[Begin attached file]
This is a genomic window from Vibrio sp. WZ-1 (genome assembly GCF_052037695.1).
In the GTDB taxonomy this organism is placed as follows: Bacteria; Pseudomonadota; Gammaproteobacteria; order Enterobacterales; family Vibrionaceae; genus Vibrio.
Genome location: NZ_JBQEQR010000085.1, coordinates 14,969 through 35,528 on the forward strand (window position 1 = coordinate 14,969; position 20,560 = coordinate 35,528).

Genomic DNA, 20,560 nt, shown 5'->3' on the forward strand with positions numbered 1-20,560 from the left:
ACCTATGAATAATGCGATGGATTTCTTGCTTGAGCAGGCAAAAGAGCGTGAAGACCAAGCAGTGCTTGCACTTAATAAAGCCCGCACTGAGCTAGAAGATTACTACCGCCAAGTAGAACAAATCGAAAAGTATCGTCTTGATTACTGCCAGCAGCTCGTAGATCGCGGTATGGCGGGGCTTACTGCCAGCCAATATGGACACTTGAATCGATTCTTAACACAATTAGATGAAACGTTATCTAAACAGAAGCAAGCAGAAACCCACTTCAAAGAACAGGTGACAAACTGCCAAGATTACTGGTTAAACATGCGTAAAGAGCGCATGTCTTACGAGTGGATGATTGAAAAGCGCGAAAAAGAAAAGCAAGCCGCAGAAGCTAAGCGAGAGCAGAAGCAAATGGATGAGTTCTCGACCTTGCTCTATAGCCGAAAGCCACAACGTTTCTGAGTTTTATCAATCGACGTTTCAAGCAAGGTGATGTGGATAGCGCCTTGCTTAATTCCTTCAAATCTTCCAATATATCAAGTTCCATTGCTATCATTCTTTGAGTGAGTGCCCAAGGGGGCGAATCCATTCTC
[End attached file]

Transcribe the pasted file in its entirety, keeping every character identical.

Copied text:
This is a genomic window from Vibrio sp. WZ-1 (genome assembly GCF_052037695.1).
In the GTDB taxonomy this organism is placed as follows: Bacteria; Pseudomonadota; Gammaproteobacteria; order Enterobacterales; family Vibrionaceae; genus Vibrio.
Genome location: NZ_JBQEQR010000085.1, coordinates 14,969 through 35,528 on the forward strand (window position 1 = coordinate 14,969; position 20,560 = coordinate 35,528).

Genomic DNA, 20,560 nt, shown 5'->3' on the forward strand with positions numbered 1-20,560 from the left:
ACCTATGAATAATGCGATGGATTTCTTGCTTGAGCAGGCAAAAGAGCGTGAAGACCAAGCAGTGCTTGCACTTAATAAAGCCCGCACTGAGCTAGAAGATTACTACCGCCAAGTAGAACAAATCGAAAAGTATCGTCTTGATTACTGCCAGCAGCTCGTAGATCGCGGTATGGCGGGGCTTACTGCCAGCCAATATGGACACTTGAATCGATTCTTAACACAATTAGATGAAACGTTATCTAAACAGAAGCAAGCAGAAACCCACTTCAAAGAACAGGTGACAAACTGCCAAGATTACTGGTTAAACATGCGTAAAGAGCGCATGTCTTACGAGTGGATGATTGAAAAGCGCGAAAAAGAAAAGCAAGCCGCAGAAGCTAAGCGAGAGCAGAAGCAAATGGATGAGTTCTCGACCTTGCTCTATAGCCGAAAGCCACAACGTTTCTGAGTTTTATCAATCGACGTTTCAAGCAAGGTGATGTGGATAGCGCCTTGCTTAATTCCTTCAAATCTTCCAATATATCAAGTTCCATTGCTATCATTCTTTGAGTGAGTGCCCAAGGGGGCGAATCCATTCTC